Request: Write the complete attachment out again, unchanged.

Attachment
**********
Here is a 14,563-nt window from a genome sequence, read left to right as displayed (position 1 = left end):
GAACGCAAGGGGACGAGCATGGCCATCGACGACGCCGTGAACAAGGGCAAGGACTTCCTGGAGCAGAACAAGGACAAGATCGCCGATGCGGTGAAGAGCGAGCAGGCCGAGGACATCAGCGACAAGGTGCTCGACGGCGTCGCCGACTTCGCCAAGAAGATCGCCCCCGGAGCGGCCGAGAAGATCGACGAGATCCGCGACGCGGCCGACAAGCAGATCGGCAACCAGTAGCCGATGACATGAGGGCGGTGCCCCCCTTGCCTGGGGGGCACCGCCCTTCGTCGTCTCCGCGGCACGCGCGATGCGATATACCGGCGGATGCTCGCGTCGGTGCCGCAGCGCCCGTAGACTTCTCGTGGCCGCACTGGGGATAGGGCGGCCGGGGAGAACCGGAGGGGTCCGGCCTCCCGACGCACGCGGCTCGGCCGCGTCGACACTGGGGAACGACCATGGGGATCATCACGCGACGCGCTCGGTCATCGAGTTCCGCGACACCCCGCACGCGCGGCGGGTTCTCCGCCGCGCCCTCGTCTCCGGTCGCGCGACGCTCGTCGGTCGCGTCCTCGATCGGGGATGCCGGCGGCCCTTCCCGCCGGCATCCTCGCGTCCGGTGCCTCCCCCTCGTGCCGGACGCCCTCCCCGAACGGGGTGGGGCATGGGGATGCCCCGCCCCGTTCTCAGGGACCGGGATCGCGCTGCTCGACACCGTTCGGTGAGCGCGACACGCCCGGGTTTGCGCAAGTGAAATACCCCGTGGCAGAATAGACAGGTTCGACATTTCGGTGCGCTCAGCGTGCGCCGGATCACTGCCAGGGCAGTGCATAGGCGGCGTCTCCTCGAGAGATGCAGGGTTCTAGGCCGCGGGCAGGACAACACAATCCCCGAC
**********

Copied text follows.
Here is a 14,563-nt window from a genome sequence, read left to right as displayed (position 1 = left end):
GAACGCAAGGGGACGAGCATGGCCATCGACGACGCCGTGAACAAGGGCAAGGACTTCCTGGAGCAGAACAAGGACAAGATCGCCGATGCGGTGAAGAGCGAGCAGGCCGAGGACATCAGCGACAAGGTGCTCGACGGCGTCGCCGACTTCGCCAAGAAGATCGCCCCCGGAGCGGCCGAGAAGATCGACGAGATCCGCGACGCGGCCGACAAGCAGATCGGCAACCAGTAGCCGATGACATGAGGGCGGTGCCCCCCTTGCCTGGGGGGCACCGCCCTTCGTCGTCTCCGCGGCACGCGCGATGCGATATACCGGCGGATGCTCGCGTCGGTGCCGCAGCGCCCGTAGACTTCTCGTGGCCGCACTGGGGATAGGGCGGCCGGGGAGAACCGGAGGGGTCCGGCCTCCCGACGCACGCGGCTCGGCCGCGTCGACACTGGGGAACGACCATGGGGATCATCACGCGACGCGCTCGGTCATCGAGTTCCGCGACACCCCGCACGCGCGGCGGGTTCTCCGCCGCGCCCTCGTCTCCGGTCGCGCGACGCTCGTCGGTCGCGTCCTCGATCGGGGATGCCGGCGGCCCTTCCCGCCGGCATCCTCGCGTCCGGTGCCTCCCCCTCGTGCCGGACGCCCTCCCCGAACGGGGTGGGGCATGGGGATGCCCCGCCCCGTTCTCAGGGACCGGGATCGCGCTGCTCGACACCGTTCGGTGAGCGCGACACGCCCGGGTTTGCGCAAGTGAAATACCCCGTGGCAGAATAGACAGGTTCGACATTTCGGTGCGCTCAGCGTGCGCCGGATCACTGCCAGGGCAGTGCATAGGCGGCGTCTCCTCGAGAGATGCAGGGTTCTAGGCCGCGGGCAGGACAACACAATCCCCGAC